Code cleanup: Find unused subs

Most projects are growing. New features get added, old ones deprecate. But as life goes on, ancient parts of the source code stay alive even if they're not being used anymore. My current cleanup challenge has 581k lines of code in 1500 files grown for about 15 years. Part one: Find defined, but unused subs.

broom-1428449_640.pngThe project has generic and flexible parts. Sometimes sub names get generated at run time - both for definition and calling. Analyzing the static code won't help much.

I created a small module called starting with the mandatory package lines:

package MyProject::Unused;
use strict;
use warnings;

The package needs a storage for information at run time. Perl's use command tries to call a function called import in the use'd module which is typically being used by the Exporter core module, but could also be used for running arbitrary code at compile time.

sub import { # Called on 'use MyProject::Unused'

This function will no nasty things with the importing modules namespace and needs to turn off some strict and warning pragma checks.

my $pkg = (caller)[0] . '::'; # Get importing modules name with suffix
no strict 'refs';
no warnings 'redefine', 'prototype';

The module should find every sub defined by the importing module except for some very special cases. BEGIN, END and import are always being used. Rare cases also declare non-subs within their namespace, but we don't care about them.

# Record all known subs
for my $subname (keys %{$pkg}) {

# Skip special subs and non-subs
if $subname eq 'BEGIN'
or $subname eq 'END'
or $subname eq 'import'
or ref($pkg->{$subname});

For finding unused subs, the module needs to remember all existing subs. That's easy.

# Remember all subs seen
$SUBS_FOUND{$pkg}->{$subname} = 0;

Recording the usage of a sub is more tricky: The original sub CODE reference is stored and overwritten by a new (anonymous) sub.

# Add sub wrapper: Will record every sub called and replace the itself with the original sub afterwards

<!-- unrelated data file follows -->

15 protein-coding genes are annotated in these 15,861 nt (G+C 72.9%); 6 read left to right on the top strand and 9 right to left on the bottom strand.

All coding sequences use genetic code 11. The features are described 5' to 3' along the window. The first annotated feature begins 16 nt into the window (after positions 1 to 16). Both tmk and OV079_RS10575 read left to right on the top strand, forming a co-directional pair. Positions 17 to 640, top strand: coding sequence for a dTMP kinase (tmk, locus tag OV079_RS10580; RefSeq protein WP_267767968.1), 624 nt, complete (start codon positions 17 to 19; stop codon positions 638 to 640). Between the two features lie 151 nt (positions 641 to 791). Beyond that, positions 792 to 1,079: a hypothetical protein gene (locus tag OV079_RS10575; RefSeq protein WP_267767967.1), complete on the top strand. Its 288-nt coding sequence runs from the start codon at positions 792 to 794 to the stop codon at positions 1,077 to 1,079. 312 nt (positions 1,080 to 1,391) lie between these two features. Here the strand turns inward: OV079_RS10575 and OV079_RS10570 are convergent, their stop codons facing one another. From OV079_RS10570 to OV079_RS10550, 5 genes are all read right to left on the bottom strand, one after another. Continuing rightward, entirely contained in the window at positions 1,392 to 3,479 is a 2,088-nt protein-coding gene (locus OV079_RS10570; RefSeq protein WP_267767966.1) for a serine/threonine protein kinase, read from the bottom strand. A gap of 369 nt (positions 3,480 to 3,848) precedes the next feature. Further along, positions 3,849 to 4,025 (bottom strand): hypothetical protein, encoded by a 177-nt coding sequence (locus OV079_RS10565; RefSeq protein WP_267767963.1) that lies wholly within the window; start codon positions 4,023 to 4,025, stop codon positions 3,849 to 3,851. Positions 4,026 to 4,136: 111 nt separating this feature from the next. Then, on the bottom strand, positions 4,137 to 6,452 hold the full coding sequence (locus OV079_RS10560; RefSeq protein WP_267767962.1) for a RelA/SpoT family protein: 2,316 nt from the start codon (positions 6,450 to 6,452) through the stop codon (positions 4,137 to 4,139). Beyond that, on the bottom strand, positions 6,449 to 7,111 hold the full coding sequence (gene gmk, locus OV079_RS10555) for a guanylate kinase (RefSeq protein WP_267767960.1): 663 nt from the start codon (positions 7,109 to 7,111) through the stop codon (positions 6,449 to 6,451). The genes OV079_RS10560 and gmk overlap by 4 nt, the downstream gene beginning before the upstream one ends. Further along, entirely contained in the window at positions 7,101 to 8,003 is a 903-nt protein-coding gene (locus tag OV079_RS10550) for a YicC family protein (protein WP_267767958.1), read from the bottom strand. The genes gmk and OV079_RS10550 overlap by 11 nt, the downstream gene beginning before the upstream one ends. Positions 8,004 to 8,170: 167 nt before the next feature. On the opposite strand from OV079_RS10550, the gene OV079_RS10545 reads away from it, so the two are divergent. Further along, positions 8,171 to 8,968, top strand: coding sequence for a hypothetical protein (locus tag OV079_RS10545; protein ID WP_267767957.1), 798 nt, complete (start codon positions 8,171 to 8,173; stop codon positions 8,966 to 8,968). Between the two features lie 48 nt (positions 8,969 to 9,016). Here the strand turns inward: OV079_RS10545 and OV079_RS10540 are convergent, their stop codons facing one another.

my $orig = \&{$pkg->{$subname}};
$pkg->{$subname} = sub {

The anonymous sub has three jobs to do:

  1. Record the sub as "has been used"
  2. Remove itself
  3. Call the original sub
         # Sub called for the first time:
# Mark as "seen" and replace wrapper with original sub
$SUBS_FOUND{$pkg}->{$subname} = 1;
$pkg->{$subname} = $orig;


That's all for the import function.

Let's step back for a moment. I'm very afraid about speed. Some subs get called millions of times every hour. An extra delay of few milliseconds for the anonymous "wrapper" sub would sub up to a huge amount of time in production. That's why the anonymous sub records "used" and then replaces itself with the original one. Every sub does take this extra round once during the lifetime of the process which is ok for me. Every followup call will directly go to the original sub without any delay.

Recording results

The results need to be recorded at the end of the process. That's where END steps in.

# Dispatch all results to be stored in DB
return unless keys %SUBS_FOUND;

# TODO: Store stuff from %SUBS_FOUND


END is very helpful because this pseudo-function runs at the very end of each process, even in most error cases.

Huston, we got a problem

There's no order for global destruction. Our END might be called when everything is still in place, but it might also be called after all database connections are closed and other things got cleaned up. Never ever rely on anything to be intact during global destruction!

This project has a Gearman dispatcher. Our Gearman client is proven to be functional in global destruction. I just pass the whole %SUBS_FOUND structure as payload to a job for further processing.

Another option - especially for few servers - would be a file.

open my $dump_fh, '>', '/tmp/subs.txt';
for my $pkg (keys %SUBS_FOUND) {
for my $subname (keys %{$SUBS_FOUND{$pkg}}) {
print $dump_fh $pkg.$subname."\t".$SUBS_FOUND{$pkg}->{$subname};
close $dump_fh;

This snippet would create a list in /tmp/subs.txt which could be easily imported into a database table. File operation is safe during global destruction.

Different jobs

A sub might be called only once in a while. You should collect data until every single script did run at least once. I'd suggest 6 weeks to include monthly jobs (while you might still miss yearly ones).

Finally merge everything together: Check the logs for every sub name which never got a "1" in the second column of the log file.

We're just adding every new sub seen to a database table. Updates occur if a sub is marked as "1" (used) which has been "0" (seen, but unused) before.


Due to the special nature of this module, it has to be use'd at the very end of the module to be recorded.

use MyProject::Unused;

Perl modules typically end with 1; and this use goes right before, not a the top of the module where uses typically should be. Otherwise the Unused module won't be able to see all subs defined.

The module also does see all subs imported from other modules. They need to be filtered before the actual cleanup.


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